Soon, Martoma was heading to Stanford. His educational about-face accompanied a choice in 2001 to legally change his name, a decision Green believes Martoma made to return to his Indian roots.
Martoma gained a reputation as a stand-up guy in business school, said Saar Gur, a venture capitalist who was a classmate of Martoma's at Stanford.
"Personally, I would not have expected this sort of thing from the Mat that I knew 10 years ago," Gur said. "To me he seemed really nice, very smart and ethical. <t40>...<t$> Did the situation and SAC push him over the edge? I have no idea. Obviously I hope he is not guilty."
In 2003, Martoma married a pediatrician who shared his Indian background. He took a job as a junior analyst for Sirios Capital Management LP in Boston, where the couple lived in luxury high-rises in posh parts of downtown.
Martoma began a four-year stint in 2006 with Connecticut-based SAC affiliate CR Intrinsic Investors LLC, first as an analyst and then as a hedge fund portfolio manager specializing in the health care sector.
A few summers ago, Green, the Dartmouth professor, caught up with his former NIH assistant in a house the Martomas rented on Cape Cod. While they didn't talk much about business, Green said, Martoma told him he was working in the venture capital field.
"I knew that Mathew was in a high-stakes world; that was clear to me," Green said.
Prosecutors say Martoma began meeting with University of Michigan medical professor Sidney Gilman in 2006 through an expert consulting service in New York City. They say that between then and 2008, the physician leaked Martoma confidential information about a joint drug trial by pharmaceutical companies Elan Corp. and Wyeth.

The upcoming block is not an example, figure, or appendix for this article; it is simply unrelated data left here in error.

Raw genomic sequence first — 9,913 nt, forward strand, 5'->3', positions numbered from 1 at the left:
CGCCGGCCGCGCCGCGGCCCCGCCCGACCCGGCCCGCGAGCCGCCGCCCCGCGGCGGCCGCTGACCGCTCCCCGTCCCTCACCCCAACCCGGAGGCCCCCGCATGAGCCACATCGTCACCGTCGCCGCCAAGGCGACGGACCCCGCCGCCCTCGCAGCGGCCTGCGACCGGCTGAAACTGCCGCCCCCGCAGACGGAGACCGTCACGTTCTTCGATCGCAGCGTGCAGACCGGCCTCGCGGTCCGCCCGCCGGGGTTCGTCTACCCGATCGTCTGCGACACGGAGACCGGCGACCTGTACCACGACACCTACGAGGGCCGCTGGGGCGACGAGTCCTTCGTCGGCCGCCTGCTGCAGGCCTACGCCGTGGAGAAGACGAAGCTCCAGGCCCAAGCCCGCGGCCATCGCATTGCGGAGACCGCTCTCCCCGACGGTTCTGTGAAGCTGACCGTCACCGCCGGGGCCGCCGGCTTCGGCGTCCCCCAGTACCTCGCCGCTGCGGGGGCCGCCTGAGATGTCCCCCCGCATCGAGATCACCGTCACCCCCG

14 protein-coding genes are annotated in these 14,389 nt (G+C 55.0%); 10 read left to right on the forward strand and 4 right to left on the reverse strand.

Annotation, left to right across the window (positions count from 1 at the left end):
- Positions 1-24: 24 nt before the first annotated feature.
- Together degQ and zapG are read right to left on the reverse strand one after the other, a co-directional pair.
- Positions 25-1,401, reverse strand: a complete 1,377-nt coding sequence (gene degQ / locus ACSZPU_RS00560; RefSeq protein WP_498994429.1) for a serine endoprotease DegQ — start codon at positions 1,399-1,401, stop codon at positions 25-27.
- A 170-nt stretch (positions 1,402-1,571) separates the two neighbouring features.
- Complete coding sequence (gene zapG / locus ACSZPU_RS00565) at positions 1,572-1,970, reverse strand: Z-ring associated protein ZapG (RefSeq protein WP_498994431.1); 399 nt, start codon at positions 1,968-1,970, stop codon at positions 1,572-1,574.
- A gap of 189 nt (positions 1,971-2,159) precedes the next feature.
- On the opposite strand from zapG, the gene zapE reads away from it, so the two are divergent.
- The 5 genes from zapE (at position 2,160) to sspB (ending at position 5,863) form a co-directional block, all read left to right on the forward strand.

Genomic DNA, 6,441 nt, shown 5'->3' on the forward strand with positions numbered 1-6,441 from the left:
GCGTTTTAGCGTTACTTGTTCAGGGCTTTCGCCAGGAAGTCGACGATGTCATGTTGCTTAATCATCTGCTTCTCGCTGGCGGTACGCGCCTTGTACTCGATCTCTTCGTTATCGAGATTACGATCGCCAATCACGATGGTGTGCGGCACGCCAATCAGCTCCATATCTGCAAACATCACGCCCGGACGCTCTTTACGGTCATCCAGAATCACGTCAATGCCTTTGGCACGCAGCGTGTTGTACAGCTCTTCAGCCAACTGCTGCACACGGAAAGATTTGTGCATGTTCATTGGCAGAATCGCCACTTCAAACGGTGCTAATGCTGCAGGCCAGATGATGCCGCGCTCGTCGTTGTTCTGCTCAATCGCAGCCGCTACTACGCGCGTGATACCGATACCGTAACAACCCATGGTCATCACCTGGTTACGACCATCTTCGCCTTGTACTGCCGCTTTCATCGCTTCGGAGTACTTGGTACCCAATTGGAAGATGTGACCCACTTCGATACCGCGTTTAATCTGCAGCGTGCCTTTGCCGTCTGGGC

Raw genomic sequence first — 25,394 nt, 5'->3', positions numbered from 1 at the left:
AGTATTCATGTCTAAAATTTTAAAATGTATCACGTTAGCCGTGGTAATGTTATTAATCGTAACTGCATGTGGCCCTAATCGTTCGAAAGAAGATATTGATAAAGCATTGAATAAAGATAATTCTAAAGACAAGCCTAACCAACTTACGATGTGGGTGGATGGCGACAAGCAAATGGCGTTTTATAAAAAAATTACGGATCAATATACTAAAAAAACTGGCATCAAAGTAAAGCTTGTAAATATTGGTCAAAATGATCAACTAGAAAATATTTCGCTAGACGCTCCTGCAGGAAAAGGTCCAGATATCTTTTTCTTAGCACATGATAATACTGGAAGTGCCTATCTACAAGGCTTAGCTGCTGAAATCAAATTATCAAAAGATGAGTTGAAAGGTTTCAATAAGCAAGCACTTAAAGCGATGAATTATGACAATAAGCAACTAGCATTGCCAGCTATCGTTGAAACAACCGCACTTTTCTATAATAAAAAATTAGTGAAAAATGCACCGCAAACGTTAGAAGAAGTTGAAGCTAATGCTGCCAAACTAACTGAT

Gilman's lawyer has said his client is cooperating with authorities and has reached a non-prosecution agreement with federal officials.
With the secret data, prosecutors say, Martoma caused other investment advisers to at first buy shares in the drug companies, then ditch them and place financial bets against the companies when he found out before the public that the drug trial's final outcome was negative. Authorities say Martoma made $9 million in bonus pay for the year when the trades were made.
Martoma's lawyer Charles Stillman has said his client, now free on $5 million bail put up by his in-laws, succeeded because of his dogged pursuit of information in the public domain.
"I would say, having studied ethics in the biomed area, that he is keenly aware of what's right and what's wrong, and we do not believe he stepped across the line," Stillman said.
Martoma will stay at his Boca Raton home with his wife and children, apart from required court appearances for his case in U.S. District Court in Manhattan, the lawyer said. Martoma has been working on independent projects since CR Intrinsic let him go in 2010, but he wouldn't be more specific about the work.
Martoma's arrest marked the fourth time authorities have arrested someone from SAC on insider trading charges in the past four years. A company spokesman has said the company and its owner "acted appropriately" and will cooperate with the government's probe.